Diversity, Part III, in which Frank Andorka feels something like hope

Over the past three days, the talk of the show (beyond the obvious uncertainty surrounding the Section 201 trade case decision coming in 10 days) has been The Solar Foundation’s (TSF) Diversity Study (see Part I and Part II of our coverage). By and large, everyone agrees that the study revealed that, despite solar’s progressiveness in so many areas, diversity is one area where significant improvements can be made.

“We have a lot of work to do,” says Kristen Graf, president of Women of Renewable Industries and Sustainable Energy (WRISE). “Fortunately, there’s a lot of research to point us in the right direction and best practices from other industries that we can apply here.”

“Get focused and reflective, get the data, get your champions on board and get started,” Graf added. “There is great talent out there, and we owe it to them and what they can bring to this industry to get them involved as soon as we can.”
I won’t lie: Listening to Graf’s inspiring words reignited my belief that maybe this time – despite my past experiences – a diversity effort might succeed. But there was one person I knew I had to talk to to see what she was going to do to bring about change in the industry we all hold so dear. So I asked, and was fortunate enough to receive time with, Abigail Ross Hopper, president and CEO of the Solar Energy Industries Association (SEIA), to discuss her thoughts on the subject.

“What surprised me the most was that we weren’t beyond this already,” Hopper said. “On the other hand, it gives us a great opportunity to do this and get it right.”

And solar is in an interesting position to lead, not just within the energy market but in the broader U.S. economy overall. After all, the U.S. solar industry produced one out of every 50 jobs in the United States last year, and 60% of the jobs don’t require anything more than a high school diploma. In an economy hemorrhaging those kinds of jobs, the solar industry would seem like a good source to refill the reservoir.

Hopper agrees – but says the industry clearly needs to do a better job of reaching out to non-traditional communities beyond what it’s done so far.

“If you’re not going to do anything differently, you’ll keep getting the same kind of candidates you’ve always gotten,” Hopper says. “We need to rethink the way we’re getting job applicants.”

But Hopper knows SEIA can’t just talk the talk – they must walk the walk. Which is why, when SEIA posts jobs, she won’t even start the interviews until she has a diverse candidate pool in front of her.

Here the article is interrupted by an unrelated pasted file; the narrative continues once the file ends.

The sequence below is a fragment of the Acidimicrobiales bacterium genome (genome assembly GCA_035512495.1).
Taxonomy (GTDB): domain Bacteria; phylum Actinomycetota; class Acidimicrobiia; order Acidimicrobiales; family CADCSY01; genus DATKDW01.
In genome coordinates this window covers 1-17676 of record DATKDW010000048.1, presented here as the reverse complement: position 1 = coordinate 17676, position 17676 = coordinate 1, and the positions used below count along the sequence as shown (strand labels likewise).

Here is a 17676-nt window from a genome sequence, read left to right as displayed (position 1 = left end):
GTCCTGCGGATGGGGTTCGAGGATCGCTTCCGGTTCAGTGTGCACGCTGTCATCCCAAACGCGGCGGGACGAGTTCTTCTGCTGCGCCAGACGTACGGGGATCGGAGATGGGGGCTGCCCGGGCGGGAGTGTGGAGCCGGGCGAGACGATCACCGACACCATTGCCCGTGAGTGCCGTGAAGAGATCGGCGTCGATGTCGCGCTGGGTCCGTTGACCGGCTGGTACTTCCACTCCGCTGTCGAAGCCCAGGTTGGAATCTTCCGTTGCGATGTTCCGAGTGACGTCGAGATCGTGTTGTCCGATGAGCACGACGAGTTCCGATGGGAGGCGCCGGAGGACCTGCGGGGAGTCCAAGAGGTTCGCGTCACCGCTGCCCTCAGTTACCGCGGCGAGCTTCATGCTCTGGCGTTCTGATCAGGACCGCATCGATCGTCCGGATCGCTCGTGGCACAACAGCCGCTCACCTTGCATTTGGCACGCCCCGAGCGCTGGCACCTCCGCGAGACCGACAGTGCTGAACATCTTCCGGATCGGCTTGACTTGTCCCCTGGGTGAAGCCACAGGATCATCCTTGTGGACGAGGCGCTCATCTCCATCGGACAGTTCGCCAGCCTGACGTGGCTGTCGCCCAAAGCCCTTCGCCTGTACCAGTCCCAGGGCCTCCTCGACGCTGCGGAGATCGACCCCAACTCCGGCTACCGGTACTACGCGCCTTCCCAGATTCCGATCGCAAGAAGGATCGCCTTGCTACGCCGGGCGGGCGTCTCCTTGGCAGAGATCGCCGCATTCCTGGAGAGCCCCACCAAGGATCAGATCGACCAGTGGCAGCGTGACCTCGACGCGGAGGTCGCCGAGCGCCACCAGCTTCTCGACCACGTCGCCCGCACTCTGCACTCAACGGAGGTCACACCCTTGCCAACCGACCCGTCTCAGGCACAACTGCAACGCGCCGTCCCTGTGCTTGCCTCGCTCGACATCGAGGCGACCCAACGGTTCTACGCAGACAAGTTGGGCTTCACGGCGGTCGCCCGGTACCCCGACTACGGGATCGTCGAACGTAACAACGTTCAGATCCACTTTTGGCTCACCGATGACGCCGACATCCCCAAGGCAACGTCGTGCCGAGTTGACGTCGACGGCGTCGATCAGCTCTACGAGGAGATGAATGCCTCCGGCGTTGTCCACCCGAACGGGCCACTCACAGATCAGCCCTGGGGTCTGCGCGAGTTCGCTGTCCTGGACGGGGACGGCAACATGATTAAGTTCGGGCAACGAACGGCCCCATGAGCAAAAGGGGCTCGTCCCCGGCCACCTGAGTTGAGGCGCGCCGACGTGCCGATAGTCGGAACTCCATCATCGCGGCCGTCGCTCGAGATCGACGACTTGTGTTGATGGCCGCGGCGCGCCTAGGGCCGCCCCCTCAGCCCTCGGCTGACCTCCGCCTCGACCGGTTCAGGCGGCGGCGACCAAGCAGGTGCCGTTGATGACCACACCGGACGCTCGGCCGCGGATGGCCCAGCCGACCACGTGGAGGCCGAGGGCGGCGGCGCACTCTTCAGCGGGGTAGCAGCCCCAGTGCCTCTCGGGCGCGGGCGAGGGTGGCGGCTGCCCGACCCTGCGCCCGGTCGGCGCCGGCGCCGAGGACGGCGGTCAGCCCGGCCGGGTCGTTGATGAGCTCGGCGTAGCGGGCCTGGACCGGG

“As an industry, we need to create partnerships with non-traditional job recruitment avenues, whether it’s through partnerships with elementary and middle schools community colleges, technical schools – the scope is endless, and we’re continuing to investigate all the time,” Hopper said. “I’m sure there are avenues out there we haven’t even thought of yet, but I plan for us to find them.”

I asked if that could even mean a return to the days of placing ads in newspapers, church bulletins and other community resources rather than posting jobs only to Internet sites like Monster and Indeed. After all, some of the communities the solar industry is struggling to reach don’t have easy access to the web (hard to believe in this day and age, right?), meaning that a focus solely on the Internet leaves untapped a ripe, diverse applicant pool.

Hopper nods.

“I want SEIA to do a lot of the legwork so that I can go to CEOs of other companies and say, ‘Yeah, I had this problem, too, and here’s how we solved it,'” Hopper says. “It’s not just the right thing to do – it also effects the bottom line in a positive way.”

Widespread research, including TSF’s own study, bear out Hopper’s assertion. After all, people want to buy products from companies that reflect who they are, so a diverse workforce allows solar companies to reach communities they might not otherwise be able to access. And by reaching out to those communities, the positive experiences of solar will spread, interesting new people in the industry and bringing out new applicants.

“The beauty of an effort like this is that it can create its own virtuous cycle,” Andrea Luecke, president and CEO of TSF told me on Sunday when the study was released. “We have the chance here to do something special, and we have some dedicated people who I believe will make this happen.”

I won’t lie: The discussion I’ve heard around this study this week has been immensely encouraging, even to a jaded old reporter like me who, as I’ve mentioned, has heard these words before. But the proof of the pudding is in the eating, so I for one am waiting to see results.

It would be good for this old cynic’s heart to see the solar industry succeed where so many other industries have failed. I wish us the best and stand ready to help in any way I can.